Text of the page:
CASCA Awards for Teaching Excellence
The CASCA Awards for Teaching Excellence (CATE) have been established to recognize the contributions to excellence in teaching and student learning in anthropology. Two awards will be made every year at our annual conference. The first award is for instructors who teach on a “per course” basis, or who hold a limited-term faculty position that extends over no more than two years. The second award is for those holding permanent faculty positions (such as term-limited appointments longer than two years, tenure-track appointments, or tenured positions).
1. CATE – Course Instructors
Nominees must teach at a Canadian university or college, hold a PhD, be members of CASCA, and have taught as the primary instructor in at least four anthropology-focused courses over the past five years. This award is for those who teach on a “per course” basis, or who hold a limited-term faculty position that extends over no more than two years.
2. CATE – Permanent Faculty
Nominees must teach at a Canadian university or college, hold a PhD, be members of CASCA, and have taught as the primary instructor in at least four anthropology-focused courses over the past five years. This award is for those who hold a permanent faculty position (such as term-limited appointments longer than two years, tenure-track appointments, or tenured positions.
Each administrative unit (eg. Department) may submit only one nomination for each award per year. Units should determine a process by which nominees are selected and advanced to CASCA’s CATE Committee.
Award recipients may not receive the award more than once.
Please download the CATE application form here.
CASCA is delighted to announce the 2022 recipients of the CASCA Awards for Teaching Excellence. Congratulations!
CATE - Instructor
Dr. Megan Graham has been a contract instructor in Anthropology at Carleton University since 2018, a year before she received her PhD in Anthropology at Carleton. She has taught a range of undergraduate courses, mostly in the field of Medical Anthropology, some of which have been cross-listed with graduate courses in Anthropology and Health Sciences. Drawing on her extensive research on ageing and the biopolitics of care in the context of technology and the creative arts, Megan provides student-centred and innovative teaching. She ensures that her courses and pedagogical approaches resonate fully and affectively with her students, aiming for them to learn about and integrate anthropological knowledge into their personal and professional lives. As a phenomenologist, she ensures her classes provide sensory experiences as a way to meet her learning objectives, even when she has been teaching online during the COVID-19 pandemic. Her pedagogical efforts and passion for anthropology have inspired many students in her courses.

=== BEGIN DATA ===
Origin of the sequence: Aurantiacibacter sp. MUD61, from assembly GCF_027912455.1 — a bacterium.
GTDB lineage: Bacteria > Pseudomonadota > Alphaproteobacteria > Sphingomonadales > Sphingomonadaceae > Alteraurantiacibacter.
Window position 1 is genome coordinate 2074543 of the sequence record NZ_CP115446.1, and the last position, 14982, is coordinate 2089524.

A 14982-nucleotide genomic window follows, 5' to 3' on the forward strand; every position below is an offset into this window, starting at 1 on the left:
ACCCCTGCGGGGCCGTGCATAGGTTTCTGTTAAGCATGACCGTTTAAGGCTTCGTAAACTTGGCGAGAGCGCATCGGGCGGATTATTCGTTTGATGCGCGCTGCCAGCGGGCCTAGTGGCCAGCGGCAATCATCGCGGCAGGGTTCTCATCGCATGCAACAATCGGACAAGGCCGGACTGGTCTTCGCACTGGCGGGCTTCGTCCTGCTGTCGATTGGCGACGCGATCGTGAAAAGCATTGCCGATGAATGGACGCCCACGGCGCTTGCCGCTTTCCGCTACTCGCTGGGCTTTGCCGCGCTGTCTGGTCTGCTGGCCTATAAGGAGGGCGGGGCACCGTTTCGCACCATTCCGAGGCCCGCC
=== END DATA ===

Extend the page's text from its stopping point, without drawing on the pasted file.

Dr. Mélissa Gauthier is Assistant Teaching Professor at the University of Victoria where she teaches two core courses of the Anthropology undergraduate program (Sociocultural Anthropology and Introduction to Anthropological Research), in addition to special topics courses in Anthropology including Introduction to Anthropological Research, Economic Underworlds and Globalization, and Anthropology of Mexico. Mélissa’s teaching approach is characterized by a commitment to excellence, critical, transformative, engaged and experiential pedagogy. She fosters active learning in creating innovative and community-engaged opportunities for students. Her classrooms are spaces where equity and intellectual integrity are created and maintained and they are deemed ‘safe spaces’ for the engagement of difficult or challenging knowledge. Mélissa demonstrated at various occasions her consistent efforts to appeal to diverse student learning needs and provide opportunities to practice/develop useful skills.
CASCA is delighted to announce the inaugural recipients of the CASCA Awards for Teaching Excellence (2021). Congratulations!
CATE - Instructor
Dr. Amirpouyan Shiva (Ph.D. in Socio-cultural Anthropology from the University of Minnesota) is a lecturer at the University of British Columbia where he has been teaching a variety of undergraduate courses including Medical Anthropology and Anthropology of Media. His research looks at how technologies limit, enable, and program their users. His dissertation, based on a long-term ethnographic fieldwork in the Persian blogosphere, examines how the medium of blogging contributes to the creation of blogger’s identities and how, in turn, the selves fashioned in interaction with and communication through digital media affect social and political transformation. In the classroom, Dr. Shiva uses creative assignments drawing on contemporary issues and popular culture to inspire his students.
CATE - Faculty
Dr. Louise de la Gorgendière is an Associate Professor in Anthropology at Carleton University (since 2001) and Commonwealth Scholar (PhD in Social Anthropology at Cambridge University). Previously, at the University of Edinburgh, she held a dual academic-consultancy post, and worked with DFID (UK), UNDP/ILO, French Government throughout Africa and Brazil. Louise’s teaching and research focus on education, development, HIV/AIDS and women’s rights, ethnopolitics, Ghana and the Ghanaian diaspora in Canada/UK, and immigration. Passionate about teaching and facilitating students’ deep learning, Louise draws upon her wealth of knowledge and applied experiences and uses problem-based and participatory pedagogical approaches in her teaching.